Oh yes! This certainly nods to the rare and elusive "Plastic Face" genre of professional head shots. You know the kind: so completely overworked the subject is more mannequin than human. Whether a result of lack of photographic skill or the subjects insecurities, ugly retouching is just another bad idea. Let's "face" it; if you are having character lines and wrinkles removed to look younger, the only person you are fooling in your life is yourself. When people meet you face to face, they'll see the real you in a way that Photoshop can never fix. Learn to love yourself for who you are, combine that with a great photographer and the results can be majestic. Now everyone run into the streets and chant: "Friends don't let friends drive photoshop!"

  • by Bee Wed Jul 11, 2012 via blog

    Great read. I have come across many profiles that fall under your points above. I think some people forget that LinkedIn is meant to be showcasing your "professional talents" and not your personal live style.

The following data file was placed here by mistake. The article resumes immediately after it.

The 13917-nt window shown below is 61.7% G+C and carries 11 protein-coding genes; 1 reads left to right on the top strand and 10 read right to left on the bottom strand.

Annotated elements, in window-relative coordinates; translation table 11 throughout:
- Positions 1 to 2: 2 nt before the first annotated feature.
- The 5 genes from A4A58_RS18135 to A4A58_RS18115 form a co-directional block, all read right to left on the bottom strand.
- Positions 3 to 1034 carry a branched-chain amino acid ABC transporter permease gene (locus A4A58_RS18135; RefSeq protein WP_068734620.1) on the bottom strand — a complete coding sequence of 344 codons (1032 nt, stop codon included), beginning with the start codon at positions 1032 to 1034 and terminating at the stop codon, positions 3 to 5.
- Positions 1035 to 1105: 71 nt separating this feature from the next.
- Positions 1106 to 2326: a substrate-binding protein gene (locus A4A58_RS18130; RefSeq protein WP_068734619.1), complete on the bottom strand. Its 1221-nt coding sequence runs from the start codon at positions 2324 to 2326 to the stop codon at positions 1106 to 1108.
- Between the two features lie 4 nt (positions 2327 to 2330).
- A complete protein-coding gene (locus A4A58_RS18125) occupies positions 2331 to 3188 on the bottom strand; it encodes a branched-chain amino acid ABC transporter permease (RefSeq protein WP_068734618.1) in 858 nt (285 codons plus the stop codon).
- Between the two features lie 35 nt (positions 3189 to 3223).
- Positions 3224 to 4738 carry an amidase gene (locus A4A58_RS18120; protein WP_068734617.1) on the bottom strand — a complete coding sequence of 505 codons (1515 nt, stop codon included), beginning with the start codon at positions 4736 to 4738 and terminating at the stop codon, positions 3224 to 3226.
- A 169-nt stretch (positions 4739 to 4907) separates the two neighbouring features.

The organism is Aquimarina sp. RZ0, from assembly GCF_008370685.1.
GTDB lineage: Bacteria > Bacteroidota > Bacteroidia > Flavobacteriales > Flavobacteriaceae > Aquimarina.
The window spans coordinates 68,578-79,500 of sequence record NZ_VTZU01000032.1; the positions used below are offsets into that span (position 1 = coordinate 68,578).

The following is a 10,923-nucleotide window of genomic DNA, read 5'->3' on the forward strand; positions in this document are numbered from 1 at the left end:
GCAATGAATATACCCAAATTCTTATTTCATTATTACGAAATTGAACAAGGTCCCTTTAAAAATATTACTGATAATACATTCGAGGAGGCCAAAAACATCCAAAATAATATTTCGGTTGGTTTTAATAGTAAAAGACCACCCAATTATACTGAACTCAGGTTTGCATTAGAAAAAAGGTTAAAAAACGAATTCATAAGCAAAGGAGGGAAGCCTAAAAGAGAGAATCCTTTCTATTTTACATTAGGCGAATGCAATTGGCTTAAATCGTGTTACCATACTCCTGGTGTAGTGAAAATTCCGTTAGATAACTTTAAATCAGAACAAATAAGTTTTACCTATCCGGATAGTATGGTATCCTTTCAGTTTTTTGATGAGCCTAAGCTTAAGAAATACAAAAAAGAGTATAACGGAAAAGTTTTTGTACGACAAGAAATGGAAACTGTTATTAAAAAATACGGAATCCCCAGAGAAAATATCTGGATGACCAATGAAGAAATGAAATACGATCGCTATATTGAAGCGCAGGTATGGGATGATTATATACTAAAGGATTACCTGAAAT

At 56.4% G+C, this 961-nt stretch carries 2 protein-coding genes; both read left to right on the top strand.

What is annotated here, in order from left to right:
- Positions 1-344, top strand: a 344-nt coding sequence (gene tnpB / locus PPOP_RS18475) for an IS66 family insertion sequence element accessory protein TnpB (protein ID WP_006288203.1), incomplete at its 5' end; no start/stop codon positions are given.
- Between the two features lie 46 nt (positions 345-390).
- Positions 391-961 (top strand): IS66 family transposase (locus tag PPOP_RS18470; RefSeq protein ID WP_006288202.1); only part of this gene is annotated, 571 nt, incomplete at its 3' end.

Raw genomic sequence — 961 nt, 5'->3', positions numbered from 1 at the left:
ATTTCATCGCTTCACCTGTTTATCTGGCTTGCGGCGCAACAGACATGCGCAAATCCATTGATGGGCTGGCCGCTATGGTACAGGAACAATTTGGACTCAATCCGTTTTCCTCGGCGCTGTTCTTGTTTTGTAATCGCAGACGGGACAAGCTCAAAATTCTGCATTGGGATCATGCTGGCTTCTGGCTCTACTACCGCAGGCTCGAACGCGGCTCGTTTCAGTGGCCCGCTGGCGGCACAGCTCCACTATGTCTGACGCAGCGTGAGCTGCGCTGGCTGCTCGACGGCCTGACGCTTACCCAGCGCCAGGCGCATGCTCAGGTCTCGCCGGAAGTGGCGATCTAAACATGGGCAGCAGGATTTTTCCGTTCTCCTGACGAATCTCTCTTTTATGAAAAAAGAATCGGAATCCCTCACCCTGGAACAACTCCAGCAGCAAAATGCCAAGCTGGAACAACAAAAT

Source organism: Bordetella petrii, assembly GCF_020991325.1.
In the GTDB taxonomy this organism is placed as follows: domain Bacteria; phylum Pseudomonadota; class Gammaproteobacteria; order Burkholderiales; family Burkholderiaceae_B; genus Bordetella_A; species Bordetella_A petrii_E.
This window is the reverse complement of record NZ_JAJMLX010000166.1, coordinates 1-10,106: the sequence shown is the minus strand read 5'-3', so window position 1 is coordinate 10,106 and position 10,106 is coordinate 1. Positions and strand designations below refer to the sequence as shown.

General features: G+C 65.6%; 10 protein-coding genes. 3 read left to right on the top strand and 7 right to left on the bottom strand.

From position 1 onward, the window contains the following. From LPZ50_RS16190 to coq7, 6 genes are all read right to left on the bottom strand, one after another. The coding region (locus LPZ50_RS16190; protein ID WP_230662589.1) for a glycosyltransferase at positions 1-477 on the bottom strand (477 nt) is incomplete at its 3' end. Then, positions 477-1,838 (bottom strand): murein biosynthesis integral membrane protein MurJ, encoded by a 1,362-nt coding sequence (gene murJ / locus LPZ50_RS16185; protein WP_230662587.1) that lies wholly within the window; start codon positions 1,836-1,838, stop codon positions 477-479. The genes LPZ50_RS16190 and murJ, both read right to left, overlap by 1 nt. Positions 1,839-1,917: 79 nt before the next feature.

• by Mike Wolpert Wed Jul 11, 2012 via blog

    Now I'm concerned that my "Smirky Smile" might be too broad - and perhaps confused with a "Smirky Grin" ... Confound it Tobias, you make this a bit challenging!

  • by Amber King Wed Jul 11, 2012 via blog

    This is so true. First impressions are important no matter what people say. We have to remember that the first thing that people can see is our photo especially for linkedin, which is a business network.

    Thanks for sharing this Tobias. Like your linkiedIn pic by the way. : )